As many people are are simply driving themselves..toward the next dopamine stimulation high..instead of sharing love..and growing love for connections that are seriously necessary to survive for a social animal..to have any chance to survive ..in the real world..before technology provides the illusion that any of us could be independent..

    Otherwise known as the basic demonstration of human empathy…a quality that is growing weaker and weaker..as people are growing higher and higher..on instant gratification….

    This is human nature..and the natural forces that have been increased as a result of modern technology..are the genie let out of the bottle for good now..barring an extreme natural or man made disaster….

    But here is the thing…if any of ‘us’ give up on loving..as living..and become haters ourselves….

    It just makes things worse…


    And yes..this is what is happening to…

    Some people are simply giving up on love…..

    Even the ones who are hated the most…

    By haters…
    Otherwise known as people who have lost their humanity..of simply being human….

  3. I’m a long-winded person so, of course, I initially wrote an even MORE long-winded post! Then I deleted it and decided to save the topic for a future blog post.

    I used to work for a Plastic Surgeon. Some women in their 50’s and 60’s would choose to have a procedure called full-face laser resurfacing. It was a procedure performed in the OR and our surgeon (aaand his nurses aaaaand his surgical scheduler) would ALL inform you in advance–several times to make sure it truly sank in–that you would look like a burn victim for several weeks following the procedure. But those women glossed over those warnings, had the procedure performed, and immediately regretted it. Every.single.time.

    We had a separate waiting room for post-surgical patients to prevent new clients from seeing the burned, bruised, and bandaged patients. But yet every.single.time, after two weeks the women who had full-face laser resurfacing were THRILLED with the results and were recommending the procedure to their friends. WITHOUT FAIL. The patients who had, just 2 weeks earlier, been crying their eyes out, so full of regret, now wanted their friends to have the same thing done.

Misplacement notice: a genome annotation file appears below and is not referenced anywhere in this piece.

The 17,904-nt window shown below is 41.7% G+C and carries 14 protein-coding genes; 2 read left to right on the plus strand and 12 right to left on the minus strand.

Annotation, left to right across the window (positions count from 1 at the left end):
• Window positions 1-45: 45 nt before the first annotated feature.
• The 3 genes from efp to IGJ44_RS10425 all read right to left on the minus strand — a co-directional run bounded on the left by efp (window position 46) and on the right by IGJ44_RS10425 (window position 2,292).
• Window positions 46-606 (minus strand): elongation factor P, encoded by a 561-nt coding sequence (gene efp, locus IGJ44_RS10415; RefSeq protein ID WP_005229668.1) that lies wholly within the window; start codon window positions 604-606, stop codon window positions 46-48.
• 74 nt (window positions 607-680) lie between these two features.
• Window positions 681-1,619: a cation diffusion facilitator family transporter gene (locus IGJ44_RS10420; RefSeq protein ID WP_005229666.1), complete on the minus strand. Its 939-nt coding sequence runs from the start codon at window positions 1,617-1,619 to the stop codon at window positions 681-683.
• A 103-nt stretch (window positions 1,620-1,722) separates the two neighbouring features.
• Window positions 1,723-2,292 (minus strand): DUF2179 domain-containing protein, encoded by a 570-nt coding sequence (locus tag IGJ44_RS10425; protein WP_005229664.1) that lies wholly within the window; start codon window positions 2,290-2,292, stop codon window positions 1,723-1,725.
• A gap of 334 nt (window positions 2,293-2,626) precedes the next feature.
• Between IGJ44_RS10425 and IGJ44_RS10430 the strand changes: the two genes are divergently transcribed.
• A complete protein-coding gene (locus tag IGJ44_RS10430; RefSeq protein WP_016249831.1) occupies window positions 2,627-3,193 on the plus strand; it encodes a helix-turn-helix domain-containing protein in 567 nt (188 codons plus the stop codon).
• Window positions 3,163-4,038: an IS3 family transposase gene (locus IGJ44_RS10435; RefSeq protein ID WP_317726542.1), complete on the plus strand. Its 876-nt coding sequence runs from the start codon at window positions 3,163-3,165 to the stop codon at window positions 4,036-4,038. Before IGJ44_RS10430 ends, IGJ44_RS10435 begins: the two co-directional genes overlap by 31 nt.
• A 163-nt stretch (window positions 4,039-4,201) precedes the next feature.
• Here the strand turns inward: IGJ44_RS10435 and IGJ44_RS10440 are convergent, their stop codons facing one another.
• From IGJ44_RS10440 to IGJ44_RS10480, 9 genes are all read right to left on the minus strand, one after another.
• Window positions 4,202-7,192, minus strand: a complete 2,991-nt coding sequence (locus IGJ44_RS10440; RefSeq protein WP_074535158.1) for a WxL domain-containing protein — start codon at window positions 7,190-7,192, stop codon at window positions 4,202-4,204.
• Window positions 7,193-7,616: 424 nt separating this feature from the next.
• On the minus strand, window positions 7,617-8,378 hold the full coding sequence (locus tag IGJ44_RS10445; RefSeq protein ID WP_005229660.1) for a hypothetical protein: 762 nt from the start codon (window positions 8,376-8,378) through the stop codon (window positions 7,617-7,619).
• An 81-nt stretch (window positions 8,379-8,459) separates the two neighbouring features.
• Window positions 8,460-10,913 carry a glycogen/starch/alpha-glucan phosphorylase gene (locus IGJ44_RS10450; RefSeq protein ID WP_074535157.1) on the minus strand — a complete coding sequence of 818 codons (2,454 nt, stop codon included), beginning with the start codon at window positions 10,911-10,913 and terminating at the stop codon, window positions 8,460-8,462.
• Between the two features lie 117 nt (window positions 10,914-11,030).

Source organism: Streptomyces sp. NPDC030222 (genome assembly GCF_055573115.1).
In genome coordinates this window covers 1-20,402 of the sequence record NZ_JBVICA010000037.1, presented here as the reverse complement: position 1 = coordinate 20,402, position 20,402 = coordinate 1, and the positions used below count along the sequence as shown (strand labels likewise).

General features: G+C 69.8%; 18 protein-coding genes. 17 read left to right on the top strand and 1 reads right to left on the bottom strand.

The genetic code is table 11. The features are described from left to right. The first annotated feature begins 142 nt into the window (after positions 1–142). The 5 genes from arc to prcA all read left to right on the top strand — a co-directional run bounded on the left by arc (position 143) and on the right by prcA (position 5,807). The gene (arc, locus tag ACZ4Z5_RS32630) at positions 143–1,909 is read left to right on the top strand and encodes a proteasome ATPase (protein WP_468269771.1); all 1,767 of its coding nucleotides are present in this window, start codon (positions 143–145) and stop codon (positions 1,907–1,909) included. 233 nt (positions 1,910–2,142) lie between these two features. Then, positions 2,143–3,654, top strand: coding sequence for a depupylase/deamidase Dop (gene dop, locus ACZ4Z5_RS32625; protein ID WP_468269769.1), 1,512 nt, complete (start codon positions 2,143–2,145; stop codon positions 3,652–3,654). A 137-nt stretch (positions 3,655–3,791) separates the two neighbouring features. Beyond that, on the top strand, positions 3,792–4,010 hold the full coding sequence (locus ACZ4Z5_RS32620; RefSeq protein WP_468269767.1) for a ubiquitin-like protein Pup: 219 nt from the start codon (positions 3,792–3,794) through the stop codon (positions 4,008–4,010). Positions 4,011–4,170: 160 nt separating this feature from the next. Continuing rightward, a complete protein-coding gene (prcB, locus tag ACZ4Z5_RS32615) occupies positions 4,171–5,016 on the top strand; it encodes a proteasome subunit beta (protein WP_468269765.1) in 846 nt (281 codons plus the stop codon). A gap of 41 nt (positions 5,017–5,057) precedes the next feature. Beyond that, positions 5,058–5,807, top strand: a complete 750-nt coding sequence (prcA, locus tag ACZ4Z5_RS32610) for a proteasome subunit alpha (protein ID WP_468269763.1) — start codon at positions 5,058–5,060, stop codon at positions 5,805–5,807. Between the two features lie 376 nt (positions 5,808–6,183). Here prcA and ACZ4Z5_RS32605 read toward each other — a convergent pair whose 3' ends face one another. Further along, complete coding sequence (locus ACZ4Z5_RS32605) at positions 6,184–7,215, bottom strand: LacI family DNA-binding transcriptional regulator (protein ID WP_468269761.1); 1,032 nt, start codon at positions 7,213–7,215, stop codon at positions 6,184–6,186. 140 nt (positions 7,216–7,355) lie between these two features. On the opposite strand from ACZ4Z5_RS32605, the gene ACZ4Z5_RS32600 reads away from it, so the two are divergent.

I think of having a shared Obstetrics and Pediatrics waiting room in much the same way. Those surgical patients just needed time to absorb the radical change they had just undergone. And new clients who saw them would be shocked and horrified the red, raw, Aquaphor-slathered skin of the women who had just undergone the procedure.

    To a degree, this reminds me of your situation. Those pregnant moms need to live the fantasy. And let them live the fantasy. Because for A LOT of them, reality is about to smack them upside the face, the same way it did to us. And then they’ll find that their new reality can be pretty great too. They just need time to adjust to it.

    Hang in there and continue blogging. I write a blog and dream of being as famous in the blogosphere as you are. But I know it’s a double-edged sword. Because along with the love and adoration comes criticism and hurtful comments from internet trolls that burn you to the core. It’s easier said than done, but please please PLEASE continue to write your truth! Because you have a gift for putting OUR own feelings into words.

    1. No, they don’t need to “live the fantasy”. That means that somehow, my kid is inferior. A mistake. A bad thing. He is not.

  4. well put my friend–as a special education teacher I “protect” our children daily from these actions. I am hyper sensitive to how others see “our children”–kind of like a mama bear protecting her cubs. Our school is very accepting of children with special needs–we are a school of compassion and understanding–I am not saying that it has always been that way, it has taken a lot of work to get to this point. Hoping and wishing that children/adults with special needs could be seen as one of god’s creations and treated as such.

  5. The strangest thing to me is how adamant people are about their “right” to use the word “retard.” Sure, everyone has free speech, but if words are just words, as people argue that they are, then why can’t they just choose a different word? Knowing that this is a word that is so hurtful to so many people? The word “nigger” also used to be a socially acceptable word at one time, but we don’t walk around insisting that we have the right to say it. Well I suppose some people do. But not the nice people.